The Bears were able to defeat their oldest rival in Week Three when they edged the Packers 20-17 at Soldier Field back when the Mike Martz offense was in its infancy.
When they face off in the rematch at Lambeau Field, the Bears will have a much more advanced attack, one that has scored a combined 78 points in back-to-back games.
That offense has been improving week by week, but it still came in to Week 16 ranked 30th in total yards, 31st in interceptions allowed, 32nd in sacks allowed, 26th in passing yards and 25th in rushing yards.
But, starting in the second quarter, it scored touchdowns on four straight possessions, not counting a one-play kneel-down at the end of the half. The offensive explosion came against the Jets, the NFL's No. 5 defense, and it was ignited by the Bears' special teams.
It all added up to 38-34 victory in an unexpected offensive shootout that moved the 11-4 Bears a step closer to the No. 2 seed in the playoffs and a first-round bye.
The Bears lock that spot up if they defeat the Packers, regardless of what the Eagles do Tuesday night against the Vikings and in Week 17.
The Bears' offense hasn't gotten a lot of respect for most of the year, and for a while didn't deserve it.
"You could say that early on," Bears coach Lovie Smith said. "I think we've been taking steps. During the course of the season, you're going to go through spells where the defense will dominate, and the offense, maybe not. Hopefully we'll keep this going."
The Bears have scored more than 30 points in three of their last five games. After a fitful start, the offense has been major contributor to the team's recent hot streak that includes seven wins in eight games since the bye.
And they've done it with an amazingly balanced offense, especially considering that "Mad" Mike Martz is calling the plays. Against the Jets, the Bears had 27 run plays and 27 pass plays. As they commit more to the run game, it seems the Bears' air attack becomes more efficient. Quarterback Jay Cutler has posted passer ratings of over 100.0 in four of the last five games.
That's why Smith said he won't lose any sleep worrying about what the Eagles do.
"We control whether we get the bye or not," the Bears' coach said. "We have a lot of reasons to be pumped up for this game. It's our rival and we're playing for that first-round bye. So for us what happens with Philly really doesn't matter a lot. We want to be in this position right here."
BY THE NUMBERS: Matt Forte continues to get stronger as the season goes along. In the last six games, he has rushed for 508 yards on just 97 carries, a 5.2-yard average. Forte rushed for 113 yards against the Jets, averaging 5.9 yards on 19 carries, including a 22-yard TD run. Forte also caught four passes for 56 yards.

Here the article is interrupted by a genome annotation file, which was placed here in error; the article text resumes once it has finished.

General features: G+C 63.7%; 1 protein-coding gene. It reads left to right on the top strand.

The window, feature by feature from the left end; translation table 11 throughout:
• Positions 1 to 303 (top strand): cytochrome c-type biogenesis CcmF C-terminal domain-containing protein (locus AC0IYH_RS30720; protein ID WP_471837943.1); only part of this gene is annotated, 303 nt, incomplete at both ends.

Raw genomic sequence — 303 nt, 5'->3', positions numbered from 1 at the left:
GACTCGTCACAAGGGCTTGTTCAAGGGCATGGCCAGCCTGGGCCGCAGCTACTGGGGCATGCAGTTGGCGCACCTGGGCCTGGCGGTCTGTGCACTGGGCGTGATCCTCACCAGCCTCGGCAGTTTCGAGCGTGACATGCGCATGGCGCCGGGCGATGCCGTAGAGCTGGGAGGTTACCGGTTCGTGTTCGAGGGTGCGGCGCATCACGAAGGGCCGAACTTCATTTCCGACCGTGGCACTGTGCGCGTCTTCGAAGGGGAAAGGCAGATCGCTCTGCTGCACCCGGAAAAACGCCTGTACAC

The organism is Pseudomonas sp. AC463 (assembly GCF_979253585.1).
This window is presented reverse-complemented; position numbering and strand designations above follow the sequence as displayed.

The Lions have a chance Sunday at home against a floundering Minnesota team to finish the season with four straight wins. That seemed very unlikely at midseason and most points between.
Yet, Nate Burleson still isn't ready to say that the Lions have turned the corner - not even after they scored 17 points in a span of 2:38 late in the fourth quarter to steal a 34-27 win from the Miami Dolphins Sunday.
"Nah, we have to keep winning," Burleson said. "It's going to be a constant battle to improve and get to where we want to be. I am not going to say we turned the corner just yet, but it is in sight. I mean, we can see the street sign and it's a real good feeling."
The win was the Lions third straight, their second straight on the road and their first ever in Miami. It was their first road winning streak since 2004 and their first three-game streak overall since 2007.
They did it with quarterback Shaun Hill playing with a broken index finger on his throwing hand. They did without starting safety Louis Delmas (concussion). And they did it despite losing cornerback Chris Houston (shoulder) in the second quarter and receiver Calvin Johnson (ankle) in the fourth.
"Just because we aren't going to play for the playoffs, we were playing for ourselves, for our own pride," said rookie defensive tackle Ndamukong Suh. "We are a great team that just ended up on a bad end of a situation this year and we wanted to prove we could compete with anybody as long as we execute."